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Product Review: Proporta’s Gadget Bag

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Chances are you carry quite a few bits and bobs on a daily basis. As a self-confessed geek, I carry (in no particular order) an iPod, a pair of headphones for the iPod, a wallet, a NintendoDS Lite, a mobile phone, a hands free kit for the mobile phone, some form of portable charging device for both the iPod and mobile phone, car keys, house keys, a book, a notepad… the list goes on.

In the winter when wearing a nice, roomy coat or jacket, I've got a number of pockets in which to store my equipment. That said, there's always the danger of reaching critical mass; at which point you're going to need a bigger jacket (or maybe you'll just explode). A Clint Eastwood-style duster or greatcoat is ideal, but lacking in practicality. Inevitably, the summer comes and my jacket (or greatcoat) needs to be retired, and I'm left with a bit of a problem.

Enter Proporta's cleverly named Gadget Bag, which just might be the answer to the above problem.

Previously I've used either a satchel-esque record bag to carry my possessions, or the RoadWired Pod. The satchel is great for larger items, but has a tendency to eat your iPod and not play nice and give it back when asked. The Pod served me well, but is designed in such a way as to hold very specific items (there are obvious sections for batteries, for example; not something I carry). And it looks quite a lot like a camera bag.

The Gadget Bag is smarter than your average bag: it's a lot flatter than a camera bag, and yet it seems to hold a marvelous amount of gadgetery. It's designed with three main compartments (although it arguably has four). The two symmetrical front compartments – which are removable if they're surplus to your requirements – are designed to house your iPod, or your phone; whatever you like, really. I've comfortably fit my iPod (other mass storage MP3 players are available) in one side, my smart-phone in the other, and still had room to spare.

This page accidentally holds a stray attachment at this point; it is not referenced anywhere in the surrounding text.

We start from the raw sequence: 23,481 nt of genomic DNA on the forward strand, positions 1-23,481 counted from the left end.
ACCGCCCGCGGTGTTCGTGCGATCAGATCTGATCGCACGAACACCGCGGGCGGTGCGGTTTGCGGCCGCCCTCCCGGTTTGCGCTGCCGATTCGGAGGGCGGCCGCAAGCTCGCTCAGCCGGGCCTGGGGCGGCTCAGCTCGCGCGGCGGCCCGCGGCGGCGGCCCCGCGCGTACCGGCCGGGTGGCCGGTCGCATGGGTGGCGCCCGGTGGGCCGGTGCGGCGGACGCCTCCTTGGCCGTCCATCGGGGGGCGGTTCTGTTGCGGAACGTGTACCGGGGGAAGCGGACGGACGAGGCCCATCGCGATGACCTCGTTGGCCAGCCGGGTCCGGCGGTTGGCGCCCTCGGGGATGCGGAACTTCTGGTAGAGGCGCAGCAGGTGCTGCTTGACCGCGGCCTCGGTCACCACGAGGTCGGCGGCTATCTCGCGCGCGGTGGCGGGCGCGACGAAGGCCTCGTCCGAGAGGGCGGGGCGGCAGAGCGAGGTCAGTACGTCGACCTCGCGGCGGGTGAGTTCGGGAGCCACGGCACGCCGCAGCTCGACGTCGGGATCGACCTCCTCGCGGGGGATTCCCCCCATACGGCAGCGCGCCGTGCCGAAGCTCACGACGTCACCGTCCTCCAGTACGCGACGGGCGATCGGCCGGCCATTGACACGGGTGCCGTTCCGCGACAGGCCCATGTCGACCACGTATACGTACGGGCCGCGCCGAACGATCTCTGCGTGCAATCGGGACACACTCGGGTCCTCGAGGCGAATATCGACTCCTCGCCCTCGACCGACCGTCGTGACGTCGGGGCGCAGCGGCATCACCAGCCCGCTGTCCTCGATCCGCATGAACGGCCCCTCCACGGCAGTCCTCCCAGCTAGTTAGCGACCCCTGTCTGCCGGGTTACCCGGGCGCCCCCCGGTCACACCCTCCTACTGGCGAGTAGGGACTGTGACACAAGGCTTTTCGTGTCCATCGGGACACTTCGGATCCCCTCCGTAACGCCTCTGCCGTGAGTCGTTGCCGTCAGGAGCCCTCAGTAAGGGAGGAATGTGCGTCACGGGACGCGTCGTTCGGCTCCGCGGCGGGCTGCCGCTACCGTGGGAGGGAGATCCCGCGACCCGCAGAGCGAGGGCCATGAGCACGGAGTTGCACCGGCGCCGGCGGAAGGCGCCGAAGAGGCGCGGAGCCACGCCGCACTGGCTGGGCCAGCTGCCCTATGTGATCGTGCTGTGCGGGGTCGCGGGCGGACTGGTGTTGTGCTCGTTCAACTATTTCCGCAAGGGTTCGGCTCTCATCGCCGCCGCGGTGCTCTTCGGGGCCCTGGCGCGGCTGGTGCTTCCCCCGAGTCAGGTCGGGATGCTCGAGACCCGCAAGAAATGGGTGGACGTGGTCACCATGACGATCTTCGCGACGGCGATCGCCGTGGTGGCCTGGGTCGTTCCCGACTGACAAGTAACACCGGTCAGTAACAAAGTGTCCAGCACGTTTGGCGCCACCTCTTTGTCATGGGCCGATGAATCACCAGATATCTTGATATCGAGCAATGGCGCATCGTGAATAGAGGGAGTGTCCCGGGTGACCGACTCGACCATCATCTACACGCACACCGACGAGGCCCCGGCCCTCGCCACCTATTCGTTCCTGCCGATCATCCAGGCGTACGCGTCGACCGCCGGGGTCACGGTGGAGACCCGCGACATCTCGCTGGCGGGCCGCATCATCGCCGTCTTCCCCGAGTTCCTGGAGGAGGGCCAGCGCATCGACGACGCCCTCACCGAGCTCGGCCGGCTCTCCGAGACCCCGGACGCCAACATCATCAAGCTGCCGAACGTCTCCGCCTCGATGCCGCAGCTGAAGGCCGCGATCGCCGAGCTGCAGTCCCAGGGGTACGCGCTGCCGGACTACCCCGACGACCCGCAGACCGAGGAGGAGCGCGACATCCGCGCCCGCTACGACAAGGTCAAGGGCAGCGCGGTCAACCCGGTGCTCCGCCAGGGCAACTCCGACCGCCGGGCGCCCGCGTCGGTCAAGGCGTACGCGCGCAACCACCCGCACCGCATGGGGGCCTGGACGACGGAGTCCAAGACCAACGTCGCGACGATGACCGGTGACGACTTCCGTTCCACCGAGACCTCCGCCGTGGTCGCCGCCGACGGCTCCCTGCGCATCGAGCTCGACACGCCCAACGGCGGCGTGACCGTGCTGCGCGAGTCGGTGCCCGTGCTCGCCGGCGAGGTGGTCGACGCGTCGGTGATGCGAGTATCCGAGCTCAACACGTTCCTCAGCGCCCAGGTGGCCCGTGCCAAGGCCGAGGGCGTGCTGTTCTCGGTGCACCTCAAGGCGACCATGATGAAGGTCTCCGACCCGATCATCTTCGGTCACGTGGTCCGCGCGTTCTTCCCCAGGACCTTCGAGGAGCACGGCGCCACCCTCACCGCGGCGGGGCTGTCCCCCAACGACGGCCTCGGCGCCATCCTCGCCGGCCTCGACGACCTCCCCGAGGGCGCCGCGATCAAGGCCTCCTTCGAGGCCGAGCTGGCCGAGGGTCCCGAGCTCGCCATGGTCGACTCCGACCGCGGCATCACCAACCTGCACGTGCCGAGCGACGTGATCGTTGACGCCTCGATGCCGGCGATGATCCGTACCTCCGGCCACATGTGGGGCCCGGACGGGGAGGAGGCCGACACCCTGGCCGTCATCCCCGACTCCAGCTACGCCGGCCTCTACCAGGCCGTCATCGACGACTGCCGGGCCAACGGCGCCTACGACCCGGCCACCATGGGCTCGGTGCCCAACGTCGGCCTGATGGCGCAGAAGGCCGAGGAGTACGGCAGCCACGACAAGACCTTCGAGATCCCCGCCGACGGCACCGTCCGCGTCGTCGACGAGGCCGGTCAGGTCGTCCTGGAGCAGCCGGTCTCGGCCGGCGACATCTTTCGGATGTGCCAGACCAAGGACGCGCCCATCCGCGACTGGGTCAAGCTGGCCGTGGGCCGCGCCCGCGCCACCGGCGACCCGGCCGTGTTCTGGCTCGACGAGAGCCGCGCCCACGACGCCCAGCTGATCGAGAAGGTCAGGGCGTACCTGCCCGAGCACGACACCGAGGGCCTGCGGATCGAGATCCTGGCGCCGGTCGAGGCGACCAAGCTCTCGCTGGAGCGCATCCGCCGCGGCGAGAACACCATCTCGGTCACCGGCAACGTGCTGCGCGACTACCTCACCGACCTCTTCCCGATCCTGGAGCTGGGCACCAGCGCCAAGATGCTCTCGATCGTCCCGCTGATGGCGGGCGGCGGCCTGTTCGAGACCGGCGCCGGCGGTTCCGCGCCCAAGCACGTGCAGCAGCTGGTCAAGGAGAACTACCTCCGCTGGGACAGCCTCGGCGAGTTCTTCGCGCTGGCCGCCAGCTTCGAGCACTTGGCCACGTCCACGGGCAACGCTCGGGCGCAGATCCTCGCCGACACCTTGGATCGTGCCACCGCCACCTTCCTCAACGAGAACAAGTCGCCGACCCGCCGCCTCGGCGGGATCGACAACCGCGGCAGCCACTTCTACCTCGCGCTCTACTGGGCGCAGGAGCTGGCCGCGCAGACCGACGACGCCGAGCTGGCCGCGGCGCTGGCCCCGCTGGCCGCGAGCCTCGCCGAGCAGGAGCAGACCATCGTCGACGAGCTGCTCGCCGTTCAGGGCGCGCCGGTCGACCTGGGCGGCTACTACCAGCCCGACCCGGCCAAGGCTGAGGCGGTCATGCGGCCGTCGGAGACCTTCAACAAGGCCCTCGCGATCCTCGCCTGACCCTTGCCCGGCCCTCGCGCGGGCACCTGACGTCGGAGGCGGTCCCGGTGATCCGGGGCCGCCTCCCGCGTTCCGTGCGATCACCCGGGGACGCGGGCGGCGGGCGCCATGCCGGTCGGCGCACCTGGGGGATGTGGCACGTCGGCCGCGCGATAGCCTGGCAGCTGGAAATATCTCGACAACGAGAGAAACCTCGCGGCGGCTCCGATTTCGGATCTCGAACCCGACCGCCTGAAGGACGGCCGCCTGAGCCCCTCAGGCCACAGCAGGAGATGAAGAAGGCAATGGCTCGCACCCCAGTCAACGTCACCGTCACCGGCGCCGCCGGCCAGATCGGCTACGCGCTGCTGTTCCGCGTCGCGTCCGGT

Then there's the larger rear section – this is twice the size of the front compartments, and will easily consume a couple of DVD cases. Within this third compartment is the fourth, a smaller pouch-like pocket that's intended to house headphones, I suspect. It "Velcros" to the inside of the bag, and has comfortably accommodated my USB keyfob since I started using the bag.

Each of these sections (with the exception of the pocket) has a rubberized opening to allow the use of headphones or a wired hands-free kit. Without opening zips or puncturing your bag, you can easily thread your cables out of one compartment and into the other, or your ears, or hands. As an example, a battery powered charging device can live in one of the smaller front compartments, and the cable can run into the second and charge a device.

Thanks to their removable nature, you can leave the rest of the bag behind and just take one of the smaller sections with you; handy if you're just taking your iPod out to the car, or over to a friend's house, but don't want to remove everything from the bag first.

The split between the sections is key to the bag's success: you're never rooting around trying to find something, it's either in the left compartment, the right one, of the larger rear one; it's a logical split that doesn't mean you have to learn your way around a maze-like sack with numerous nooks and crannies.

There's a real cleverness to the Gadget Bag; it's clear that a lot of thought has gone into it, and it's been created by someone who is in the same boat as me: lots of gadgets, and not enough pockets. The only (minor) gripes I had were the lack of a smaller carrying handle (it just has a shoulder strap) and the colour – even though I've warmed to the bag's silver, I thought it would be great to see a choice of black or silver bags. I was quite pleased to discover that Proporta now offer a black version, which eliminates the larger of the two, admittedly quite minor, complaints.

This is a wonderful bit of kit, easily the best bag I've ever carried; versatile enough to accommodate everything I've wanted to put in it (and there's a lot), and sufficiently lacking in bulk so as not to get in the way, or on your nerves.

If you read the first paragraph of this review and recognised yourself, even to some small degree, then it's well worth investing in the Gadget Bag. No self-respecting geek should be without one, and there's a lot to like even for "normal" people.

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